Consultant Design Fees



Consultant Fees Percentage Fee apportionment
How are fees calculated? Percentage Basis
How are fees charged? Lump Sum Basis
Expenses Time-Charged Basis
Payment Schedule Payment of Fees
VAT Expenses and Disbursements

Consultant Fees

There are many different ways that fees can be based on. Some of these are as a percentage of construction costs (in the region of  6-12% for new construction and 10-20% for alteration or extension of existing buildings.), an hourly rate based on the consultants charging rates, or a breakdown by type of services etc. What needs to be considered is that a consultant in setting the fee needs to consider the difficulty of the site, what services are required, the type and quality of materials to be used, the size of the project, the complexity of the program and the timeline of the project.

Something else to consider about the design fee is that consultants are not glorified "draffies". That is we work in conjunction with Social Services, Local Authority, Environmental health, Highways, Planners, Building control, Structural engineers and the client to develop a design that works, is site and need sensitive and adds value through the design. Please understand that consultants are trained to design and adapt buildings and we consider many factors before we even put pen to paper.

The consultant will always quote professional fees for each stage or the whole of the works. Sometimes these will be dealt with as a percentage of the construction cost and at other times as a fixed lump sum fee. Fees are made known to the client prior to the works being undertaken. (Back to top)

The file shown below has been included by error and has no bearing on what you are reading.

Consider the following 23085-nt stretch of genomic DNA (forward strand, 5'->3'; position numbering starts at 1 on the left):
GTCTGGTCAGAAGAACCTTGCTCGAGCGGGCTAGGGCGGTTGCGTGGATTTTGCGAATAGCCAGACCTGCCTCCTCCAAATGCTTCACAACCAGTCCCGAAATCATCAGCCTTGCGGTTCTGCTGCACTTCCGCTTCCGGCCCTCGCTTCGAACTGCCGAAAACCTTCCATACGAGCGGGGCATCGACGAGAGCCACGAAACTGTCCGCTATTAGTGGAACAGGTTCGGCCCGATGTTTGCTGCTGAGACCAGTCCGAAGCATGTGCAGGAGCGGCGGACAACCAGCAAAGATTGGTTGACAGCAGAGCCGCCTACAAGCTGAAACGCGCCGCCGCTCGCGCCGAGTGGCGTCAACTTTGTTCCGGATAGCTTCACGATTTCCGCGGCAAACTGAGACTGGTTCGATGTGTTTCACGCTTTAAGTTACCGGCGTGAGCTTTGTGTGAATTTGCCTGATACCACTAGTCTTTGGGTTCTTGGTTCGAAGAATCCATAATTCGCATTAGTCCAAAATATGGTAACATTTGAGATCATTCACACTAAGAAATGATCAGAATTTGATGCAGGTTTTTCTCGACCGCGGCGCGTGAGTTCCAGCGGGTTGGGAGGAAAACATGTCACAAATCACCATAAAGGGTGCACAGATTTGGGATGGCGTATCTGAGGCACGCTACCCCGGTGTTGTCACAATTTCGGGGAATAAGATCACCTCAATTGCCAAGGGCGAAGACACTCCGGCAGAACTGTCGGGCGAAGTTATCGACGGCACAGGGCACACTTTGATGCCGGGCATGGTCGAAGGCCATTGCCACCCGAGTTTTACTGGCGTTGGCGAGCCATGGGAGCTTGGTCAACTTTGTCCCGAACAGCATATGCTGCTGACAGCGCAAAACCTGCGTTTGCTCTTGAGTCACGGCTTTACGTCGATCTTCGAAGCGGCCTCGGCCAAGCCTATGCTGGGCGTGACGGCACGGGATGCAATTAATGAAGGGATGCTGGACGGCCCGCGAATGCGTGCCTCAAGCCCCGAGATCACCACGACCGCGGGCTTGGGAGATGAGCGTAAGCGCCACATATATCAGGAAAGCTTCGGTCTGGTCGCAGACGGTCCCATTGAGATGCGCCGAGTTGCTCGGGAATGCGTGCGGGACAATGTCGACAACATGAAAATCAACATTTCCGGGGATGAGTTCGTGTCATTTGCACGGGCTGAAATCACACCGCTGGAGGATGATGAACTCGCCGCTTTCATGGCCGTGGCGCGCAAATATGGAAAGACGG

How are fees calculated?

There's no single method for computing consultants' fees. Representative consultant-owner agreements drafted by the American Institute of Consultants (a 56,000-member association which "promotes a high level of professionalism," though not all consultants choose to belong to it) specify that payments for basic services should be made monthly, but leave the method of calculating the fee entirely up to the consultant. One consultant's advice:
"Ask about fees in the first interview; it helps avoid misunderstandings later."
Fees are usually structured in one of three basic ways: as an hourly rate for time and materials, as a stipulated sum, or as a percentage of the construction cost. Many consultants use a combination of approaches, such as an hourly rate for one phase of the project and a fixed fee for another, all to add up to a spelled-out maximum percentage of the construction cost. This usually ranges from 10 to 17 percent (or more) of construction costs, depending upon the consultant and the size and complexity of the project (Back to top)

How are fees charged?

Fees can be charged in a number of ways :

Percentage fees - Fees can be based on a percentage of the construction cost, initially calculated using an agreed estimated cost and later, using the actual construction cost. This rate will vary relative to the level of service provided, the type of building, and also depend on whether the project is new-build or alterations to an existing building.

Lump Sum – In this case, the fee is fixed for clearly defined package of work fixed at the outset. Any additions to the package arising after services have commenced can either be negotiated with you, or, if the extent of additional work required is difficult to assess, by applying an agreed time charge rate – so much per hour.